Confirmation is not a graduation.  Confirmation is not the end of a process of becoming good enough, of learning enough information, of believing enough.  Confirmation is an acknowledgement, a confirming of what God has already done and continues to do, which is to love us, pursue us, move toward us, chase after as in a world where, when we look around, it may seem like God is absent.  But time and time again, in the lives of those we read about in Scripture, in the lives of the saints we know in person, the story of God’s grace is a story of God’s faithfulness to us, a story of God who will go to any lengths to stay in relationship with us, a story of God whose sovereignty, whose reign, whose compassion is so far-reaching that no matter where we go, no matter what happens, no matter what we do we can’t move beyond the grasp of God.

If you, Christopher, Dylan, and Mackenzie remember just one thing for the rest of your lives…
If you, First Presbyterian Church of Hudson, WI remember just one thing for the rest of your lives…
If you, all who are gathered in worship and praise of this God here today, remember just one thing for the rest of your lives…
…let it be this one thing:

Nothing will be able to separate us from the love of God in Christ Jesus our Lord.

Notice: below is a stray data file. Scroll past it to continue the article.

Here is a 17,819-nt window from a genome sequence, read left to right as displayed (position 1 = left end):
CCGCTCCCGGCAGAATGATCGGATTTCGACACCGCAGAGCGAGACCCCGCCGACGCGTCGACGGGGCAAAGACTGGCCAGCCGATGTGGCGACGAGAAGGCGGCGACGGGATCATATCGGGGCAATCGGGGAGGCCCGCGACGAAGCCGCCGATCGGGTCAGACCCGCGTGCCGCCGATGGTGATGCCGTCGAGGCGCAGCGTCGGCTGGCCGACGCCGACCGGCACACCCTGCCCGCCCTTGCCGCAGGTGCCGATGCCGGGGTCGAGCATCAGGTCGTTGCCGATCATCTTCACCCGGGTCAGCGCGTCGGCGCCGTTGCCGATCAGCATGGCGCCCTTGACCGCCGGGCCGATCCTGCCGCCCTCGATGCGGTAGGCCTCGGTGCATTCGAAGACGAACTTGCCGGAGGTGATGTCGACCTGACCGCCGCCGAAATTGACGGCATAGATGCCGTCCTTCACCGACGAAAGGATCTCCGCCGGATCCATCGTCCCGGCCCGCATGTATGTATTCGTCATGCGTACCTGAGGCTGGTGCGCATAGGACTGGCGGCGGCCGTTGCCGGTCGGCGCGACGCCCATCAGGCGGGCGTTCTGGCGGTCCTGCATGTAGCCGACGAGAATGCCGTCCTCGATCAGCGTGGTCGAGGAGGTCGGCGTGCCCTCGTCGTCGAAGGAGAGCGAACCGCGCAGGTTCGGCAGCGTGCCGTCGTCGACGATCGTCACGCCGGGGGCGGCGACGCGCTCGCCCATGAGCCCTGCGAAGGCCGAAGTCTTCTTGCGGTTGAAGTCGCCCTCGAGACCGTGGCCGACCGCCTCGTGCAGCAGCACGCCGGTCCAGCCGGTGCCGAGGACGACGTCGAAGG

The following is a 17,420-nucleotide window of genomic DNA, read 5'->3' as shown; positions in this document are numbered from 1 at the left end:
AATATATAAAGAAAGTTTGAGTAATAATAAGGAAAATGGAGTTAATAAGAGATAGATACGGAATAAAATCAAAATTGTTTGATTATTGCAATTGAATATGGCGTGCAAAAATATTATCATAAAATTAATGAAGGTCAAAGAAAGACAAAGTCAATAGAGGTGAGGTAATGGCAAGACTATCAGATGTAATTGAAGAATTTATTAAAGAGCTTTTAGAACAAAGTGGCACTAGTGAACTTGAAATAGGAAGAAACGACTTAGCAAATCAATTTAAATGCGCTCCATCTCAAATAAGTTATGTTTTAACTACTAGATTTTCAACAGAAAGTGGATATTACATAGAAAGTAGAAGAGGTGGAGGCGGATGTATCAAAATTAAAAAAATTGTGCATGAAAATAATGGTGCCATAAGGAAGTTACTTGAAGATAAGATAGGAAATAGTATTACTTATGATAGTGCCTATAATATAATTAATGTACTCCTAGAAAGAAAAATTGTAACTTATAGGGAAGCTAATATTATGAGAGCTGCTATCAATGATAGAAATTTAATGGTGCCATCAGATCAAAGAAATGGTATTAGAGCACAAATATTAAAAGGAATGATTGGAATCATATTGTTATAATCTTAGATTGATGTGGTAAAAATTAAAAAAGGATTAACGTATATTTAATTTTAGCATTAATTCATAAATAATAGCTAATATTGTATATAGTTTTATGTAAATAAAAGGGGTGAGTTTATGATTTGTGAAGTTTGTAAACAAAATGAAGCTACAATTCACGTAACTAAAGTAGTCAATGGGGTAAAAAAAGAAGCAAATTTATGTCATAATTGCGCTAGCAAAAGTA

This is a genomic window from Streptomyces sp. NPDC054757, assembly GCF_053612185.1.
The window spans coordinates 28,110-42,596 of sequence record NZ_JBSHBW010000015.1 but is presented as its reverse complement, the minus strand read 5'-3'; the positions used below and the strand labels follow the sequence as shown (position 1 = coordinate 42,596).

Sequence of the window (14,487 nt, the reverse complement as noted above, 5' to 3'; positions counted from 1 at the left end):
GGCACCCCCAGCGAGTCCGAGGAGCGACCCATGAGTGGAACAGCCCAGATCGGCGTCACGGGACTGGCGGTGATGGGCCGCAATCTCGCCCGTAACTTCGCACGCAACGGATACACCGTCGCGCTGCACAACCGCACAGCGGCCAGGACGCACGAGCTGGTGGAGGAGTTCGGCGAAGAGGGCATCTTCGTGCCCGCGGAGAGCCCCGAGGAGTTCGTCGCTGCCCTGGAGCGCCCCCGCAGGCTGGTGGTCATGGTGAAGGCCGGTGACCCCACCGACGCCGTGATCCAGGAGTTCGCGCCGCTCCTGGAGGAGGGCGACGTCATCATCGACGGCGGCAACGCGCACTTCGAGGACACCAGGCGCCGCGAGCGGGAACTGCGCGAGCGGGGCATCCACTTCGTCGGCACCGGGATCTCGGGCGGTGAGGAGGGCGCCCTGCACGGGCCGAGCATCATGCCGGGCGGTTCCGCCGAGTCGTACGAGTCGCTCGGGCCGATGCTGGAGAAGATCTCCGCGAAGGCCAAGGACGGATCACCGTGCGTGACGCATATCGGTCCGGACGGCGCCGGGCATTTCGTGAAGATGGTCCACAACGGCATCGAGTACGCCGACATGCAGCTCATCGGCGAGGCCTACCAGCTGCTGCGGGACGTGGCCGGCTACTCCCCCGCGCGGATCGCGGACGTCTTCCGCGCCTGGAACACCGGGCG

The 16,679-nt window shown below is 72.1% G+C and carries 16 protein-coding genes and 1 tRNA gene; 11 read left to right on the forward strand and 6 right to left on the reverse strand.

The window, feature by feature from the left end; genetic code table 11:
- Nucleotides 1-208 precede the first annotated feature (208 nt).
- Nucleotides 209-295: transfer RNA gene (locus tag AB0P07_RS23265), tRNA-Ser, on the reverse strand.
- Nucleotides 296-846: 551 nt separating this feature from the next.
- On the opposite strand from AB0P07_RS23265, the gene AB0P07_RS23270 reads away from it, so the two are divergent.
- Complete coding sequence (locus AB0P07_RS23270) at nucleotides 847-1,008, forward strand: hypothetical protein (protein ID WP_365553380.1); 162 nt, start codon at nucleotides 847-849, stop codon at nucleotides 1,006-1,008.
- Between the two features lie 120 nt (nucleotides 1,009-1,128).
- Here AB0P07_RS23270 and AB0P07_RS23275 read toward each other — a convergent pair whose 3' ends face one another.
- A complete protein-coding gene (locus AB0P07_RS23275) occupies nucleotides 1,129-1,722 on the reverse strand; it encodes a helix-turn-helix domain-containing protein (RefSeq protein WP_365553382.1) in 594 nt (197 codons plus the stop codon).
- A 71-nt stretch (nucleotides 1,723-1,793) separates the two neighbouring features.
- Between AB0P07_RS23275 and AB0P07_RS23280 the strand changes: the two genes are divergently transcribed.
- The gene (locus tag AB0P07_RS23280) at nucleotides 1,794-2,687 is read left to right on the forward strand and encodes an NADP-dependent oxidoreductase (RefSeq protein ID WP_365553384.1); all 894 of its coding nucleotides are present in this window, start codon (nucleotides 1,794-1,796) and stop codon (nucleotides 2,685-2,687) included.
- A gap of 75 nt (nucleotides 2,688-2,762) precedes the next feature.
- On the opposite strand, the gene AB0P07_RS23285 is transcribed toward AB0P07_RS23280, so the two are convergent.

Neither death, nor life, nor angels, nor rulers, nor things present, nor things to come, nor powers, nor height, nor depth, nor long lives, nor short lives, nor cancer, nor depression, nor success, nor failure, nor dream jobs, nor horrible jobs, nor bad tests, nor bad friends, nor broken relationships, nor the end of a lifetime of singing, nor walking away from the church, nor coming back, nor harsh words spoken, nor loving words left unsaid, nor anything else in all creation will ever be able to separate us from the love of God in Christ Jesus our Lord.

Everything else we are and we are called to do flows from this one thing.  Thanks be to God.   6207515627_4703be8aae_z
algebra photo credit: Grade 9th Math problem via photopin (license)
questions photo credit: Questions Scrabble via photopin (license)
Romans photo credit: Romans 8:39 (license)